|A yellow color center in Paraiba tourmaline?
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|Author:||bruce_tourm [ Thu Jan 31, 2019 12:24 am ]|
|Post subject:||A yellow color center in Paraiba tourmaline?|
In this post I will be referring to the following research paper that is available on the inter net.
Correlation of irradiation-induced yellow color with the O- hole center in tourmaline.
By K. Krambroock, M.V.B. Pinheiro, K.J. Guedes, S.M. Medeiros, S. Schweizer, and J.M. Spaeth
I would like to start this post with the assumption that this paper's findings are valid. Adding a yellow vector to the color of tourmaline threw irradiation has certainly been demonstrated earlier. (Dr. Nashua of Bell Labs fame, for one.) The repercussions of having an explanation of radiation induced color without a transition-element chromophore is important in more varieties of tourmaline than Paraiba, but i will limit my post to Paraiba.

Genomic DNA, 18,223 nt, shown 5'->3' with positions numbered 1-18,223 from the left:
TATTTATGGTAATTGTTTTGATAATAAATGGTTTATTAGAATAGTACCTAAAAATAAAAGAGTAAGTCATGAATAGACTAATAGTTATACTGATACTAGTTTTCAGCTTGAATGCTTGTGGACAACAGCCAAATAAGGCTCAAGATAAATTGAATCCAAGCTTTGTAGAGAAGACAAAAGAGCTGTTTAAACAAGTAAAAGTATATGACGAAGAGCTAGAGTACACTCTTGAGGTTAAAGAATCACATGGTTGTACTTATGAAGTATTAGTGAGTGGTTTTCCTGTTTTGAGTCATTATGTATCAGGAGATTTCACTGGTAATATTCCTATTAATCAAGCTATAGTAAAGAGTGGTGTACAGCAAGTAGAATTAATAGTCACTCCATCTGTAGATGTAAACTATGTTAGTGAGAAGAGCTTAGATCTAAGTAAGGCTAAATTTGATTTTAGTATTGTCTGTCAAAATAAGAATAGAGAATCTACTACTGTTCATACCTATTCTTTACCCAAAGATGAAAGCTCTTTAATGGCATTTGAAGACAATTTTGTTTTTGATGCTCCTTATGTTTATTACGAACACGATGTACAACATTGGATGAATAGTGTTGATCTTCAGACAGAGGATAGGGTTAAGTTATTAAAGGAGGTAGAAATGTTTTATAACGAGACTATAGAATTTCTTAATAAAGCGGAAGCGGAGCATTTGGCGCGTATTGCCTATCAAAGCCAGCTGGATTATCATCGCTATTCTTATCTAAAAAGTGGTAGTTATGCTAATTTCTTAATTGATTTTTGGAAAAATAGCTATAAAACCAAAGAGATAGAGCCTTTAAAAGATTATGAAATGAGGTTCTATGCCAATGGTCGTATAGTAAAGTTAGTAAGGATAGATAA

From earliest work done on Paraiba tourmaline the question of why some Paraiba tourmaline is green has not been properly addressed. Titanium in combination with manganese was postulated to produce the yellow color vector in Paraiba, when only extremely low concentration of titanium had ever been found in testing Paraiba tourmaline. Titanium was soon dropped in popular explanations of why there are green Paraiba and it was not mentioned as a chromophore in the Harmonization final definition of Paraiba tourmaline.